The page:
5. Waveform optimisation
This work aims to optimise the PWM driving waveform within the constraints of the current driving circuitry, i.e. 128 bitplanes per frame and a frame rate of 60 Hz.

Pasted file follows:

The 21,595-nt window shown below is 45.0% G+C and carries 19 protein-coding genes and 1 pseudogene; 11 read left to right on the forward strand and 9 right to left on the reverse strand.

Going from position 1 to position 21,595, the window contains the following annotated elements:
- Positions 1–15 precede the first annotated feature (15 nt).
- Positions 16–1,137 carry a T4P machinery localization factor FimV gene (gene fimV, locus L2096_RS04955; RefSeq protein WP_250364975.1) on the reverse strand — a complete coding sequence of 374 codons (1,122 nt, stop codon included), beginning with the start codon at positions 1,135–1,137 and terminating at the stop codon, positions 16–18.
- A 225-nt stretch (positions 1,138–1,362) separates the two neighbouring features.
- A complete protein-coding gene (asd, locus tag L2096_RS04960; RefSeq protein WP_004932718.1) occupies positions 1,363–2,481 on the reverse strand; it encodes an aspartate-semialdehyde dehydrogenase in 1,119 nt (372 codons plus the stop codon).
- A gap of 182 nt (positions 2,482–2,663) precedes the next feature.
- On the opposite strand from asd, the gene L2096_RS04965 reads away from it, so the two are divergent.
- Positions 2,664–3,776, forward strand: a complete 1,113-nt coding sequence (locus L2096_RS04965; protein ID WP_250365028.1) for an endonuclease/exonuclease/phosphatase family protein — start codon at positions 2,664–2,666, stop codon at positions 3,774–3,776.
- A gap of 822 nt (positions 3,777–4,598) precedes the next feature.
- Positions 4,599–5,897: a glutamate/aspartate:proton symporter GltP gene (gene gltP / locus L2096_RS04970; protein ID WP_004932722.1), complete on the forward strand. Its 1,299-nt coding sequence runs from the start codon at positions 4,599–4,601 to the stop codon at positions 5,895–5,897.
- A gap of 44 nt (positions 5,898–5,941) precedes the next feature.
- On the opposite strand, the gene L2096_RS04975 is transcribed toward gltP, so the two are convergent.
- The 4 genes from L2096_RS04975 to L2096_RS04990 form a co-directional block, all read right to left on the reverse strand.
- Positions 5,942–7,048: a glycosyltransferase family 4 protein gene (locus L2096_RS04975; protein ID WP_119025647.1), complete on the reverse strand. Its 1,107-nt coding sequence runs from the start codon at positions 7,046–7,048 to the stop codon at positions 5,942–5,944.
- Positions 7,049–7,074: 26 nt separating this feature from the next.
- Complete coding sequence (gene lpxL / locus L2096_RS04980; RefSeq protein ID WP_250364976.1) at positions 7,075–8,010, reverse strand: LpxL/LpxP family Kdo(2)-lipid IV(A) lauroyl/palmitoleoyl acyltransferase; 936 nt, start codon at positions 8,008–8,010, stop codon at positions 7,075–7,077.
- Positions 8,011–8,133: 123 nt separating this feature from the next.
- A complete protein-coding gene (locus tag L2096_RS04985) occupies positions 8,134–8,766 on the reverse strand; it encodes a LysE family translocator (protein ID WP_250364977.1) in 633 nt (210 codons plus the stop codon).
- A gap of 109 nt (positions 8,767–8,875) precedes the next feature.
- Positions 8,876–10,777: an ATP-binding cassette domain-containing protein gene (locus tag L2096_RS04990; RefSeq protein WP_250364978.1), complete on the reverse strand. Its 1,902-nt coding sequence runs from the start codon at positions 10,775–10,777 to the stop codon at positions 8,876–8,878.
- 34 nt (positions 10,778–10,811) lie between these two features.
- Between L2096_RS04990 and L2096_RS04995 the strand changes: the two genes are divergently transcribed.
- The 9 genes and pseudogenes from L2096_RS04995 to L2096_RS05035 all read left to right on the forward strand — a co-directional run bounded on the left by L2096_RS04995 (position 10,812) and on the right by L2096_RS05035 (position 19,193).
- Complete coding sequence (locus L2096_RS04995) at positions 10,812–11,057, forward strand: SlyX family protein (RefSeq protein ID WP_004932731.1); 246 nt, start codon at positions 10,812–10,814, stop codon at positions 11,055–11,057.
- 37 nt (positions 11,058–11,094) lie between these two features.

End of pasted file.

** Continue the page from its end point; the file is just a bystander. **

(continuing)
Firstly, a customised bitplane configuration was proposed. This bitplane configuration as shown in Fig. 6 has 128 bitplanes with a uniform duration. Therefore, each of them lasts 1/60/128 second. Taking into account the findings in the previous section, each bitplane has a fixed sub-section that is permanently assigned to either the on-state or off-state. This would prevent the presence of long on-state or off-state pulses. The sub-sections that are permanently assigned to the on-state are shown as white colour in Fig. 6 while those assigned to the off-state are shown as the black colour. It can be seen that most of those sub-sections are permanently assigned to the off-state. Because a long on-state pulse will have bigger impact on the phase flicker due to difference between the absolute values of vr and vd shown in Fig. 4. The grey areas in Fig. 6 corresponds to the sub-sections within the bitplanes that can be switched to either on-state or off-state. The duration of these switchable sub-section varies between each bitplane. This would help fine tune the RMS voltage levels of the PWM waveforms.